Fitbit Educational Philosophy

As part of my Masters in Innovation and Technology I am meant to be blogging about important developments in my scholarly thinking and Literature Review progress. I am supposed to be becoming knowledgeable in current educational theories and philosophies. However, instead of focusing on these very important areas I find myself thinking about a deceptively simple black band around my wrist. My latest tech toy- the Fitbit Charge, has been consuming my life this week. It is a device meant to promote a healthier lifestyle by recording steps, stairs, distance, calories and sleeping stats that you can view on a downloadable app.

I initially bought the Charge because I was curious about how many steps I took in a day at work as a Grade 1 teacher. I am seldom sitting down and was secretly hoping that I could reach the magic 10,000 steps a day simply by going on with my day to day activities and I would be off the hook for any other form of exercise. Unfortunately, I only achieve about 7,000 steps during a typical day so right away found myself doing laps of the kitchen while cooking dinner, pacing while on the phone and jogging up and down my stairs while putting away the laundry.

Words cannot describe how ridiculously happy I am when I reach the magic 10,000 mark and my Charge vibrates. I actually pump the air and let out a whoop of joy. I glow with pride when I receive an email telling me I have added a stair walking or distance badge to my collection. Interestingly, I see this same reaction in my students when they are playing a motivational app. My whole family and class have gotten into the spirit and they now regularly ask me how many steps I have and how close I am to my goal.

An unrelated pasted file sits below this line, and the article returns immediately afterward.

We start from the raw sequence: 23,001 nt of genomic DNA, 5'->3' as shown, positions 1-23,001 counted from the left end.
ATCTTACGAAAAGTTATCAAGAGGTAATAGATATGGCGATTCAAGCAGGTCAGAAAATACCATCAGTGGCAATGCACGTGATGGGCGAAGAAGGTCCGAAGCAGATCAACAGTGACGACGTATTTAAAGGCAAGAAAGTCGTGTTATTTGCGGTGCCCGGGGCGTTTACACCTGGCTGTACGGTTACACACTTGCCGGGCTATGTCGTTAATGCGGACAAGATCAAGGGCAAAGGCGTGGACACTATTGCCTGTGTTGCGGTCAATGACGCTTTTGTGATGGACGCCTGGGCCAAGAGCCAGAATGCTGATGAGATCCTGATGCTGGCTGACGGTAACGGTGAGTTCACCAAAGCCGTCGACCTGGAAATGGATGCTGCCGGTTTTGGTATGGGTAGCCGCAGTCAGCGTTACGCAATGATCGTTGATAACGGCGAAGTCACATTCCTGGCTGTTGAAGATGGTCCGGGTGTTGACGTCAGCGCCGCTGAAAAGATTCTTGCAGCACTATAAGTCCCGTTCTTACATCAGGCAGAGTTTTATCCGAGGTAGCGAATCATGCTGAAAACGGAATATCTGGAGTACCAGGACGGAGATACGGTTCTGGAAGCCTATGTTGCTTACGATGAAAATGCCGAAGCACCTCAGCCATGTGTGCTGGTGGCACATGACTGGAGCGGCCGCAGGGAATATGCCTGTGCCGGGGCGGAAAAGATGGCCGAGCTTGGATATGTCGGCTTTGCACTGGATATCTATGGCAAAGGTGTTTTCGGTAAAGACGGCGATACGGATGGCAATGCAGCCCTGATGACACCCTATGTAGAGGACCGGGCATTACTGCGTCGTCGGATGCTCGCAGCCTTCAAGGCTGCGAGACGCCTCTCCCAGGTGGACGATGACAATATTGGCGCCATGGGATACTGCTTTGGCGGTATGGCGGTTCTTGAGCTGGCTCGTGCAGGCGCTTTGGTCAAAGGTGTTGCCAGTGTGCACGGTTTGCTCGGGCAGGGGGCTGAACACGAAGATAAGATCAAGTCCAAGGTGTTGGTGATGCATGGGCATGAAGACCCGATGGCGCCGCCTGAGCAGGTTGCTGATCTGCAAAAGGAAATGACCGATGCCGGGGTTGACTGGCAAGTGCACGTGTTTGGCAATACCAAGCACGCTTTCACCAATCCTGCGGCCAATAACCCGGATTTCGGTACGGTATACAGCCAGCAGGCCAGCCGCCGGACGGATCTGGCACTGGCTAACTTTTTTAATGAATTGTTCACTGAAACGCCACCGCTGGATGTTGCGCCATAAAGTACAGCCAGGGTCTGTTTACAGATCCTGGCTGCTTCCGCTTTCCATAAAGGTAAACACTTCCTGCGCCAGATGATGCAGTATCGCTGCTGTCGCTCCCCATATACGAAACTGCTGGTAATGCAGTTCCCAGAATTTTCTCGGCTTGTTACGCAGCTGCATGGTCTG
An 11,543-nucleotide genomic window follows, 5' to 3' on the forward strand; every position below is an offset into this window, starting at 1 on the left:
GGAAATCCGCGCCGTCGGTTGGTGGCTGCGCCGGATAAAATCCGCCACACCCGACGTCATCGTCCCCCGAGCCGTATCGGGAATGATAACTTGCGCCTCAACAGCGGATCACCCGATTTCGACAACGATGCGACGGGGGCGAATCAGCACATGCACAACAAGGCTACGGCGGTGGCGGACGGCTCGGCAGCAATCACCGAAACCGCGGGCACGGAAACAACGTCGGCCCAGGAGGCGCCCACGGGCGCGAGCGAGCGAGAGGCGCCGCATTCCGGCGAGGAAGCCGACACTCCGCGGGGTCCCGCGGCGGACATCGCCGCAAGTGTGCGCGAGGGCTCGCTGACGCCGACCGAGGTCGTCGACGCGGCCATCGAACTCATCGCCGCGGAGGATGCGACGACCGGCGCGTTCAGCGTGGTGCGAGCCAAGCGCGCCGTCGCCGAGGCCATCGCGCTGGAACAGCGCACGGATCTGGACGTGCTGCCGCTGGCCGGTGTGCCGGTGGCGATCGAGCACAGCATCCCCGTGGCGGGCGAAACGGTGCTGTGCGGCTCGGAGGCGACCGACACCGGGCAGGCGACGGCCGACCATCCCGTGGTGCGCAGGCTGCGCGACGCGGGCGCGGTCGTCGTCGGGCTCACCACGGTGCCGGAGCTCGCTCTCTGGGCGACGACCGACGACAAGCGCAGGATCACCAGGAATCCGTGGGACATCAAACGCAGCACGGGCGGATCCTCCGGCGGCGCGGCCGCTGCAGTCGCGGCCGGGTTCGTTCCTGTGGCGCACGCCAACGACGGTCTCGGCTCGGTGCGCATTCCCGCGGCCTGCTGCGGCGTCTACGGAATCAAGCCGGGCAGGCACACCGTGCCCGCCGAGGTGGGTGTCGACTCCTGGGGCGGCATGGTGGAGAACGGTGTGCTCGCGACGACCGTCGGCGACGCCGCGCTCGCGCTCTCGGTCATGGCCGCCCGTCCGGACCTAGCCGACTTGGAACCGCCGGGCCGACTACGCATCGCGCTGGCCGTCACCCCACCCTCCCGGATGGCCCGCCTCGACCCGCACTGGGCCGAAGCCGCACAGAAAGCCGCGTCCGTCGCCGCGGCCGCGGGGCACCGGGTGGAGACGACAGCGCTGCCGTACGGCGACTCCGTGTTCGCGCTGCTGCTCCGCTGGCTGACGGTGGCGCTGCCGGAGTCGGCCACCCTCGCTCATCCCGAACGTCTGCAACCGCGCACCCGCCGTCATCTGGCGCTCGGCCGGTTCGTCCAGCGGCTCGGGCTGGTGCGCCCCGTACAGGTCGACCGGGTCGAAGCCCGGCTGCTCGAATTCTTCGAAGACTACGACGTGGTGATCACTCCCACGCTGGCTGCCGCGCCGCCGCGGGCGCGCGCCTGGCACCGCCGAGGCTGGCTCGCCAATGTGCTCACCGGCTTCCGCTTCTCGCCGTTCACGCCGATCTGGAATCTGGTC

The best part of the device is how it constantly reminds me that exercise is important and that I need to make an effort to make it a priority in my life. Being a mom of two with a husband who travels constantly means that I always have something more important to be doing than worrying about my fitness levels. In the past I always justified my lack of fitness by falling back on the old “I don’t have time excuse”. The Charge shows me that every little bit counts. I can add steps any time of the day by going for a walk and talk meeting with a colleague at recess or jogging around the car a few times before getting in (not around the kids though- they find it embarrassing.)  I recently discovered that a number of students in my Grad cohort also own Fitbits so we have created a community group where we can see each other’s progress and compete for the title of top walker. There is nothing like seeing your name at the bottom to motivate an impromptu walk!

In fairness, I am only a week into using this new gadget and the excitement might wear off soon but so far, I am loving the effect that a simple motivator has had on my psyche. Analyzing my reaction to the positive reinforcement that I have received and seeing the dramatic lifestyle change that has occurred this week makes me think of my students and how I could use some of these same concepts to help motivate them in the classroom. Imagine the powerful learning that could occur if we were able to measure and set goals for how often we used math in our day (Mathbit) or how many times we used a powerful word in a conversation (LAbit).  I think the Fitbit might be on to something that perhaps isn’t so far removed from my Masters work after all. The Fitbit philosophy might become the next motivating, relevant and personal learning environment of the digital age.

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